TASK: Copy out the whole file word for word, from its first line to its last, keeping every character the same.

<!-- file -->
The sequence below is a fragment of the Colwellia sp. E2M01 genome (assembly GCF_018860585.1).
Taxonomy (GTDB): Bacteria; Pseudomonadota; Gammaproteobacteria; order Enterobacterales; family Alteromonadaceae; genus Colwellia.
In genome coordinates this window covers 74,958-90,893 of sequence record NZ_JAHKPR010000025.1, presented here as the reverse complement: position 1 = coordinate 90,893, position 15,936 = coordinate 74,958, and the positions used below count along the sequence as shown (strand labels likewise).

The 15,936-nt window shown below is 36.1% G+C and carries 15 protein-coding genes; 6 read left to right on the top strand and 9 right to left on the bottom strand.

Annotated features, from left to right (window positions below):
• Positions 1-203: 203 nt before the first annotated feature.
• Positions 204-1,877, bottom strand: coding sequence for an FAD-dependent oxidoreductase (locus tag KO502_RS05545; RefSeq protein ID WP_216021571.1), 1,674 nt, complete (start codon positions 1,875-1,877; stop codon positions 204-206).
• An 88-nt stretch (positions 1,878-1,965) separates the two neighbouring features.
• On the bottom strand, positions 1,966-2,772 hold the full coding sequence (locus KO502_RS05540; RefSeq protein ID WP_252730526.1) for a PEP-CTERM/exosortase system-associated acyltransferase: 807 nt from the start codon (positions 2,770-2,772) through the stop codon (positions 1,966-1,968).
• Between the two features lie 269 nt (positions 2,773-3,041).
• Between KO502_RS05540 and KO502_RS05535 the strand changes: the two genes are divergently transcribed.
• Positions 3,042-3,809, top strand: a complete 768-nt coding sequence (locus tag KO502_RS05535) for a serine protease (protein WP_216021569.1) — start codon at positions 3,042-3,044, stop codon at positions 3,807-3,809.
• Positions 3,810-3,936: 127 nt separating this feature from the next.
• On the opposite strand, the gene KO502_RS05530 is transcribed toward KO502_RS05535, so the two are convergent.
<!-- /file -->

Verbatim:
The sequence below is a fragment of the Colwellia sp. E2M01 genome (assembly GCF_018860585.1).
Taxonomy (GTDB): Bacteria; Pseudomonadota; Gammaproteobacteria; order Enterobacterales; family Alteromonadaceae; genus Colwellia.
In genome coordinates this window covers 74,958-90,893 of sequence record NZ_JAHKPR010000025.1, presented here as the reverse complement: position 1 = coordinate 90,893, position 15,936 = coordinate 74,958, and the positions used below count along the sequence as shown (strand labels likewise).

The 15,936-nt window shown below is 36.1% G+C and carries 15 protein-coding genes; 6 read left to right on the top strand and 9 right to left on the bottom strand.

Annotated features, from left to right (window positions below):
• Positions 1-203: 203 nt before the first annotated feature.
• Positions 204-1,877, bottom strand: coding sequence for an FAD-dependent oxidoreductase (locus tag KO502_RS05545; RefSeq protein ID WP_216021571.1), 1,674 nt, complete (start codon positions 1,875-1,877; stop codon positions 204-206).
• An 88-nt stretch (positions 1,878-1,965) separates the two neighbouring features.
• On the bottom strand, positions 1,966-2,772 hold the full coding sequence (locus KO502_RS05540; RefSeq protein ID WP_252730526.1) for a PEP-CTERM/exosortase system-associated acyltransferase: 807 nt from the start codon (positions 2,770-2,772) through the stop codon (positions 1,966-1,968).
• Between the two features lie 269 nt (positions 2,773-3,041).
• Between KO502_RS05540 and KO502_RS05535 the strand changes: the two genes are divergently transcribed.
• Positions 3,042-3,809, top strand: a complete 768-nt coding sequence (locus tag KO502_RS05535) for a serine protease (protein WP_216021569.1) — start codon at positions 3,042-3,044, stop codon at positions 3,807-3,809.
• Positions 3,810-3,936: 127 nt separating this feature from the next.
• On the opposite strand, the gene KO502_RS05530 is transcribed toward KO502_RS05535, so the two are convergent.